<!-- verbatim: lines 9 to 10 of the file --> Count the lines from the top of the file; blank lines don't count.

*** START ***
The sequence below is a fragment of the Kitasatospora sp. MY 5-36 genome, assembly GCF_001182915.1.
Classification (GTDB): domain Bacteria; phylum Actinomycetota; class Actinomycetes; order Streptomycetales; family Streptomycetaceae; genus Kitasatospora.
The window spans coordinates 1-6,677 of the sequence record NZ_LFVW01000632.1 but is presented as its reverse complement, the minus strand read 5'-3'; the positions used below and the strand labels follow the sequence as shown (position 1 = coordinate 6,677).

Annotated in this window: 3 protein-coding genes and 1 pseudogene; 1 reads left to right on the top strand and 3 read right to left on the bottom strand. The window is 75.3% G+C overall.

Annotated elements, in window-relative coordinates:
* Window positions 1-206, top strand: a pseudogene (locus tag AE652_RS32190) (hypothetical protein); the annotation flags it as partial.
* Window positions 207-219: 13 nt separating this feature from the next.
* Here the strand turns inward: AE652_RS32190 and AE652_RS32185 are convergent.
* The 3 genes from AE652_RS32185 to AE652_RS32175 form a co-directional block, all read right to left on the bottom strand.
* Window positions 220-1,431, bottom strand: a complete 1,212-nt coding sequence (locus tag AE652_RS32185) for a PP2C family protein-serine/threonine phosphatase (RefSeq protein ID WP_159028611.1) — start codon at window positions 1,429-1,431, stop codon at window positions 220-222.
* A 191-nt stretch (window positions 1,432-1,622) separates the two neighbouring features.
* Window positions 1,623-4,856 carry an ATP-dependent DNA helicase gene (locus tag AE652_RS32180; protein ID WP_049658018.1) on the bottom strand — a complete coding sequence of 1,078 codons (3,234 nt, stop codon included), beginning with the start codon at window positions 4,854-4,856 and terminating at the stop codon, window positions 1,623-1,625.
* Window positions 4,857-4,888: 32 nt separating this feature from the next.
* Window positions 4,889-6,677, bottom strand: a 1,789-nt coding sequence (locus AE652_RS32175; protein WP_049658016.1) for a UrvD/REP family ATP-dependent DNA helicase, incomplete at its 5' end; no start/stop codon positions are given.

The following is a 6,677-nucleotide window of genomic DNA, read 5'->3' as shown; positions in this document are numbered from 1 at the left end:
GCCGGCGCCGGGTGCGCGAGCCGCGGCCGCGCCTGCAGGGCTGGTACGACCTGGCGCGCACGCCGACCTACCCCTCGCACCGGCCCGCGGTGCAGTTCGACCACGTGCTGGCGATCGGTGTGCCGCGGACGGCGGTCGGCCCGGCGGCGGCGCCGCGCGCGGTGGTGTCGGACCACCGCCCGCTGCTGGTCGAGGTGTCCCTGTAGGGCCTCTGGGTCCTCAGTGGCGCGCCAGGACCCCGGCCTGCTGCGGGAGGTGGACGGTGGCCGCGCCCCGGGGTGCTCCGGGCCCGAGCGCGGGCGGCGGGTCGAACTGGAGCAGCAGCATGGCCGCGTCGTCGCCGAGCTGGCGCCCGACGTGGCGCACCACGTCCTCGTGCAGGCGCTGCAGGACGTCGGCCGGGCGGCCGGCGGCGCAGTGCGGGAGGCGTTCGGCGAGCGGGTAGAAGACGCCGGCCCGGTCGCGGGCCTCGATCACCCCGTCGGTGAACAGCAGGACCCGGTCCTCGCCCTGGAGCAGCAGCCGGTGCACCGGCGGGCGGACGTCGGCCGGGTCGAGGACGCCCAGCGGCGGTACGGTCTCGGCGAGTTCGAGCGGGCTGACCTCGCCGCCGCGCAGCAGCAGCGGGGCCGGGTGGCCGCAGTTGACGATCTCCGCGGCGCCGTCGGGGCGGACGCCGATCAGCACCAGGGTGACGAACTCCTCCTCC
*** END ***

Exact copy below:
* The 3 genes from AE652_RS32185 to AE652_RS32175 form a co-directional block, all read right to left on the bottom strand.
* Window positions 220-1,431, bottom strand: a complete 1,212-nt coding sequence (locus tag AE652_RS32185) for a PP2C family protein-serine/threonine phosphatase (RefSeq protein ID WP_159028611.1) — start codon at window positions 1,429-1,431, stop codon at window positions 220-222.